Nashua, NH. Thirty minutes north of Boston, hugging the Massachusetts/New Hampshire border. What surf relevance does this frost-ridden township bear? If curiosity is poking, prodding and just won’t let the question free, the answer is “none”. No surf culture or surf scene whatsoever. Absolutely none. That was until an adrenaline-seeking couple aligned their sights with a company by the name of American Wave Machines, forerunner in manmade wave technology. The confluence of these two parties has resulted in what is the largest river wave replica in North America. Housed under the roof of Surf’s Up New Hampshire, this machine is 40’ wide x 75’ long and is capable of moving 200,000 gallons of water per minute. Four municipal sewer pumps thrust a one foot sheet of water along preformed sections of fiberglass molds to project multiple wave configurations and heights. The complete atmosphere within the park is a fabricated surreal-ness. Tropical blues, palms shipped in from the more equatorial situated regions, a waterfall adorned with Amazon inspired vegetation, and a retractable glass roof are all features that are distinctly contrasting to the fabric of New Hampshire. Whats more, theres a surfable wave within the walls of this illusion.
Michael and I were invited to test out this wave before the park opened its doors back in November. After having experienced surfing an artificial wave, I was evoked with deepened curiosity as to how the physics compare to the real thing.
After being invited up to Nashua, NH to test an indoor wave machine designed by American Wave Machines(more on that in a later post), Mike and I decided to make the most of a trip to New England. Meeting up with a companion, we imposed ourselves on him, hulling up at his bachelor pad for the night right in the heart of Boston University. Wanting to enlighten ourselves on the expanse of the city we made use of multitude of the city’s transportation systems. Including: Hubway, the city bike system; the antiquated subway/trolly lines; and Lyft, a new-school, smart-phone-spawned social network of entrepreneurial cab drivers. The latter is something I must elaborate on furthermore.
Richard Nixon and his Cabinet posing during his 5 yr reign from 1969-1974. Among them is Earl Butz, Secretary of Agriculture and the voice behind big agribusiness. He eventually resigned in 1976 due t0 vulgar racial utterings that weren’t taken well to the public. Also is Rogers Morton, Secretary of the Interior, during which time he oversaw the construction of the Trans-Alaska Pipeline System and the 1973 oil crisis.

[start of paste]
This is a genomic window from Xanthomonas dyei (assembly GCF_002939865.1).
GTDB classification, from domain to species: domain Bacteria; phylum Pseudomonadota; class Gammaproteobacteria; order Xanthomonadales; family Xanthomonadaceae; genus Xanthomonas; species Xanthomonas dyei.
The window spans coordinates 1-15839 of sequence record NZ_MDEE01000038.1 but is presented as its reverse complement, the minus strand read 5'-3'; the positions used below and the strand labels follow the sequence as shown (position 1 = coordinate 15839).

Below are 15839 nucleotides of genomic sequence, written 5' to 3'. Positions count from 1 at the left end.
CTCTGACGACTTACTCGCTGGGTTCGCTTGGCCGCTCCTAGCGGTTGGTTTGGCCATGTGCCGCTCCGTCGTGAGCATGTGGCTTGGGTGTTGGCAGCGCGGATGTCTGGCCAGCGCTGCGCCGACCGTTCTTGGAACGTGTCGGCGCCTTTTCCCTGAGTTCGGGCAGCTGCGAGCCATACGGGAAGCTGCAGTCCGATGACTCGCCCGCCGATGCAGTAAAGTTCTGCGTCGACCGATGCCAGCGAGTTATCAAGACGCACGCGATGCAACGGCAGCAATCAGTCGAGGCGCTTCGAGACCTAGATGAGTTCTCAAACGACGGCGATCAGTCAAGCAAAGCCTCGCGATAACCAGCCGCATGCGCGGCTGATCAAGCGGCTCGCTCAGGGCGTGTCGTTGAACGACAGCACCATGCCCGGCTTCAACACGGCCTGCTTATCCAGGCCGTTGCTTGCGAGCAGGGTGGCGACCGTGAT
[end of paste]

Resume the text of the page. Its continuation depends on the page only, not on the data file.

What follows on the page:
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Let’s be real: Most of us who choose diet over regular soda probably know, deep down, that its lures are too good to be true. An effervescent elixir of our youth, caffeine-charged, and magically made without sugar and calories — how can that not be too good to be true? Well, like with most things in life, our instincts were right.
One study released this year, which was funded by the National Institutes of Health, showed that after a decade of daily soda consumption, those guzzlers were 30% more likely to develop depression than those who didn’t drink soda. The study also noted that the risk appeared greater for those who opted for diet, over its full-calorie counterpart.
Another study, published in the journal Diabetes Care, associated wider waistlines with daily diet soda consumption and showed a 36% greater risk of developing metabolic syndrome and a 67% increased risk of developing Type 2 diabetes, when compared with those who abstained from diet sodas.
Then there’s the crackhead factor: Excessive soda consumption can cause similar mouth damage and tooth enamel erosion as when one abuses meth or crack cocaine, according to a case study published in General Dentistry. To be fair, the subject drank about two liters of diet soda a day — which is more than most can handle. But, while lesser soda drinkers may not end up with a full-on meth-mouth, acid erosion can still occur.
One of the biggest indicators of diet soda’s detriment was found in a University of Miami and Columbia University joint study released last year, which surveyed 2,500 New Yorkers over a ten-year span. It found that people who drank diet soda daily were more likely to have had a stroke or heart attack, or to have died from vascular disease. This backs up a previous Harvard University study that associated greater risk of stroke with greater low-cal soda consumption.